STOP THE WORDPRESSES: THIS JUST IN!
And it is exactly what it looks like.
I am not surprised, per se, by the existence of this book — for as with any Star Wars tie-in, it is only ever a matter of time until.
However, I do wonder: is this strictly necessary? Is this paperback faux-Elizabethan verse drama the missing piece our civilization lacks in order to achieve its ultimate destiny as a species? While some may rank George Lucas among the preeminent bards of our modern age, did we-his-minions truly require a version of Star Wars (subtitle: Verily, A New Hope) in iambic pentameter?
That’s probably not a fair question. We do not, after all, demand similar from our Kardashians or our Duggars or even our Honey Boo Boos* — but then, I suspect that they occupy a less prominent place in popular culture than does, say, Darth Vader (tho’ do not ever suggest this to them, should the opportunity ever arise).
As of C.E. 2013, nearly everyone in the world has probably seen Star Wars at least once. Most, I think, like it well enough.** For a small minority, it is their raison d’etre — perhaps not ALL of its ever-expanding universe, but at least the first couple of films. That much we can probably agree on.
So, creatively speaking, where else in this galaxy far, far away can one conceivably go?
Well, I suppose…right here, to this book.
And how does it measure up? Well, that’s tricky. Although it’s a clever concept, I’m not certain that the execution is skillful enough to be sustained over five acts OR attract an audience outside hardcore devotees who feel they MUST OWN anything with the Star Wars logo emblazoned on it. In other words, I don’t really envision any English majors or theater geeks complaining, “But I’ve read A Winter’s Tale, like, a hundred times at least. Plus, I can practically recite the entire First Folio in my sleep! I need something new! Something like…Shakespearean Star Wars! ”
However, I could see a bunch of underemployed post-grads (perhaps part of a $#!++y band that fancies itself an “art collective”?) performing it “ironically” at the kind of downtown bar that was once a tobacco warehouse and now insists on being called a “social club” while trying way too hard to be offbeat.
Because, for its faults, William Shakespeare’s Star Wars ends up being kind of appealingly goofy in a low-stakes, “Jesus, is that the time? Where did this evening GO?” way — a little like bits on late night talk shows or those SNL sketches that run at about 10 minutes from the end credits. Mind you, that is not a criticism, as I have an inexplicable fondness for precisely this sort of surreal absurdity.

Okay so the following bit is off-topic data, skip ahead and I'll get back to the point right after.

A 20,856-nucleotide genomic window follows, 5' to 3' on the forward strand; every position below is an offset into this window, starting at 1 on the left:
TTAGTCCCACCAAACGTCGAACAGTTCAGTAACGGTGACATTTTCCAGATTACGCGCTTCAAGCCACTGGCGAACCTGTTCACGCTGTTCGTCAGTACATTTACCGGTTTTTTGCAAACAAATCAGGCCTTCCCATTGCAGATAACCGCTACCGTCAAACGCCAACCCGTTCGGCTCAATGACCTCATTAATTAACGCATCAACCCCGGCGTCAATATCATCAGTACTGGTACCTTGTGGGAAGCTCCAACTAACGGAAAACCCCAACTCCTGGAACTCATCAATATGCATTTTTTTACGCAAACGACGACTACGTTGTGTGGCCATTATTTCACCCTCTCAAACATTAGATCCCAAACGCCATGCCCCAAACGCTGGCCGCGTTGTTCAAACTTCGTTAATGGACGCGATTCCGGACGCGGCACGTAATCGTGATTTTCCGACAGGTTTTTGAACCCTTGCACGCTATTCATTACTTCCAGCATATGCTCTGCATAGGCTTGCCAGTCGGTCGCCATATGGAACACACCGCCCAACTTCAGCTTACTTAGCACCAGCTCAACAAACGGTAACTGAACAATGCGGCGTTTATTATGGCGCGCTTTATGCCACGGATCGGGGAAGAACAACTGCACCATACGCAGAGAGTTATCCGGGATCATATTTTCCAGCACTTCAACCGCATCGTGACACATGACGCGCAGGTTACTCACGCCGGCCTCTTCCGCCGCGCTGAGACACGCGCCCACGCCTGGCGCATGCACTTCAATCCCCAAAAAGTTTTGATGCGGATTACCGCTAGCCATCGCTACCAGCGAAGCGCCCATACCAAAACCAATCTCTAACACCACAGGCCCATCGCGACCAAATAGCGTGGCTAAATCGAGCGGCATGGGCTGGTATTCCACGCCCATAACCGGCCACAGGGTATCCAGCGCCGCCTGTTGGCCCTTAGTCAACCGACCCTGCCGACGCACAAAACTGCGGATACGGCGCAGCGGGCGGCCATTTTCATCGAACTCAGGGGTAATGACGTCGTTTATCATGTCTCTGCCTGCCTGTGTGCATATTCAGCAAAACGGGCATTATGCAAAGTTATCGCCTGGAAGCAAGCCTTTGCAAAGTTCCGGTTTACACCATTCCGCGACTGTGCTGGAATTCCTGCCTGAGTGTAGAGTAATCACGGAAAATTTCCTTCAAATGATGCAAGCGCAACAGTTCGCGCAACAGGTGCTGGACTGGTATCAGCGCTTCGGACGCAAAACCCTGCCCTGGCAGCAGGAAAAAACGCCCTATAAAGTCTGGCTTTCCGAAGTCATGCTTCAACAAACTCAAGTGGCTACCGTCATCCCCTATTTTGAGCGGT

And, to be fair, it’s not as if the original film’s plot or dialogue — with a small fistful of exceptions — was anything to cheer and hit with a screenwriting Oscar; from both a rhetorical and a narrative standpoint, the bar is pretty damn low.
So, in short: why not?***
For example, C-3PO adapts pretty well to his new medium (“O how those Jawas vex me!”) though something of Han Solo’s personality gets lost in translation (“Aye, then/My fondest hope is that thine Obi-Wan/Hath vanquished the wicked tractor beam.”)****
And in some places, it is possible that the dialogue is improved, as when Luke muses “–Yet I wonder if this Obi-Wan/Perchance may be some kin to yonder Ben.”
(Thereby incurring the wrath of Uncle Owen, who demands “Fie! Fie! Shall that old man now haunt my home?” adding “That wizard is a damned scurvy man.”)
However, even on the page, something is…missing. It’s one thing to indicate lightsaber battles or the destruction of the Death Star by employing terse stage directions, and quite another to see them in action (tho’ arguably this is not the fault of the script, which can only do so much.)
Moreover, die-hard fans may be interested to note that these same stage directions either do not clarify or purposely obfuscate What Actually Happened in the Mos Eisley Cantina: i.e. [They shoot, Greedo dies]*****
Sadly, this book is actually the runner-up in this latest round of Books That Make Me Go WTF? That honor belongs to the following novels: for your consideration and no, this is not a joke, apparently.
Ah, would that I had review copies! Sadly, I do not. Nor do I imagine, given Marvel’s long-standing tradition of generosity towards and respect for its fans******, I’ll be able to obtain them. However, I do have the option of pre-ordering them in advance of their June 18, 2013 release date.
Now, everyone’s got their thing. I recognize that and I don’t criticize it. Far be it from me to denigrate an individual’s love of Firefly fanfic or burning desire to design a series of cake-pops in the likenesses of the (currently rather extensive, though dwindling by the second) dramatis personae of A Song of Ice and Fire or go to hotel convention centers dressed up as Inuyasha. It’s not how I’D choose to spend my money or time, but I certainly don’t begrudge anyone else the pleasure of it.
Nevertheless, it does occur to me that, between what I’ve just described and the birth of Kindle Worlds, a new era of nonsensical media tie-ins may have dawned. How long until we see Transformers-vs-Gossip Girls: the Original Web Series? Not long, I’d wager.
In the end, I guess my reservations stem from the fact that there’s a world of difference between “fans doing it for themselves” and media conglomerates trying to squeeze as much money as possible out of people by taking advantage of their affection for certain cultural artifacts.
Meanwhile, to bed, perchance to have nightmares about Jar Jar Binks.